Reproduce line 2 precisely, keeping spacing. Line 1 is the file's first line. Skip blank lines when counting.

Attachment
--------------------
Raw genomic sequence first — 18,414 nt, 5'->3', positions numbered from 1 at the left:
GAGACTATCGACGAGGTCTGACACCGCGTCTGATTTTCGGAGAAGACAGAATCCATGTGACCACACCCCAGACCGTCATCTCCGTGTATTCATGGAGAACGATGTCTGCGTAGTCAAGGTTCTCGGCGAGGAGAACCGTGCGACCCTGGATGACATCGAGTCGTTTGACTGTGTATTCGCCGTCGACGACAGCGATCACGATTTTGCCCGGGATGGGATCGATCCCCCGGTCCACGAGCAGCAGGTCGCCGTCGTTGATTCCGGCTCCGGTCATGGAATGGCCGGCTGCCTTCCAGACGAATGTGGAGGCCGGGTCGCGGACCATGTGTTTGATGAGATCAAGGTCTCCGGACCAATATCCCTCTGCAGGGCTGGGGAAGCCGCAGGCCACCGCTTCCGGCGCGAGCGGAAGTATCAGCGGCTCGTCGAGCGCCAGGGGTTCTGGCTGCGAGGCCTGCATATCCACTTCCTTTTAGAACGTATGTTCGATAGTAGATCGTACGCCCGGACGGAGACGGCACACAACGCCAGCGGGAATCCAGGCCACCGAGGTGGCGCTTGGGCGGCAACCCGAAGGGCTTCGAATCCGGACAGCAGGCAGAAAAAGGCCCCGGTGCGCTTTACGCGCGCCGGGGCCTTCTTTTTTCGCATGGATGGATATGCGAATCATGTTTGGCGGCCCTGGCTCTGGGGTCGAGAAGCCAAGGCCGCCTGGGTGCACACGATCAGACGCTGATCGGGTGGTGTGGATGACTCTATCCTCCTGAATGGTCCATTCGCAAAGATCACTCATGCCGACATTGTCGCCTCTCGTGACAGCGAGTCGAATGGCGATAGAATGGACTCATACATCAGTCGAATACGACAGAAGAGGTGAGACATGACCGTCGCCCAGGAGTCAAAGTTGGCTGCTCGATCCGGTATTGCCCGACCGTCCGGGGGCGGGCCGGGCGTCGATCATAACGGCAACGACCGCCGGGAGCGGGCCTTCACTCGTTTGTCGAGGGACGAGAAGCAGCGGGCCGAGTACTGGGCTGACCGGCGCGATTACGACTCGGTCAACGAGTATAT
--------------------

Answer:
GAGACTATCGACGAGGTCTGACACCGCGTCTGATTTTCGGAGAAGACAGAATCCATGTGACCACACCCCAGACCGTCATCTCCGTGTATTCATGGAGAACGATGTCTGCGTAGTCAAGGTTCTCGGCGAGGAGAACCGTGCGACCCTGGATGACATCGAGTCGTTTGACTGTGTATTCGCCGTCGACGACAGCGATCACGATTTTGCCCGGGATGGGATCGATCCCCCGGTCCACGAGCAGCAGGTCGCCGTCGTTGATTCCGGCTCCGGTCATGGAATGGCCGGCTGCCTTCCAGACGAATGTGGAGGCCGGGTCGCGGACCATGTGTTTGATGAGATCAAGGTCTCCGGACCAATATCCCTCTGCAGGGCTGGGGAAGCCGCAGGCCACCGCTTCCGGCGCGAGCGGAAGTATCAGCGGCTCGTCGAGCGCCAGGGGTTCTGGCTGCGAGGCCTGCATATCCACTTCCTTTTAGAACGTATGTTCGATAGTAGATCGTACGCCCGGACGGAGACGGCACACAACGCCAGCGGGAATCCAGGCCACCGAGGTGGCGCTTGGGCGGCAACCCGAAGGGCTTCGAATCCGGACAGCAGGCAGAAAAAGGCCCCGGTGCGCTTTACGCGCGCCGGGGCCTTCTTTTTTCGCATGGATGGATATGCGAATCATGTTTGGCGGCCCTGGCTCTGGGGTCGAGAAGCCAAGGCCGCCTGGGTGCACACGATCAGACGCTGATCGGGTGGTGTGGATGACTCTATCCTCCTGAATGGTCCATTCGCAAAGATCACTCATGCCGACATTGTCGCCTCTCGTGACAGCGAGTCGAATGGCGATAGAATGGACTCATACATCAGTCGAATACGACAGAAGAGGTGAGACATGACCGTCGCCCAGGAGTCAAAGTTGGCTGCTCGATCCGGTATTGCCCGACCGTCCGGGGGCGGGCCGGGCGTCGATCATAACGGCAACGACCGCCGGGAGCGGGCCTTCACTCGTTTGTCGAGGGACGAGAAGCAGCGGGCCGAGTACTGGGCTGACCGGCGCGATTACGACTCGGTCAACGAGTATAT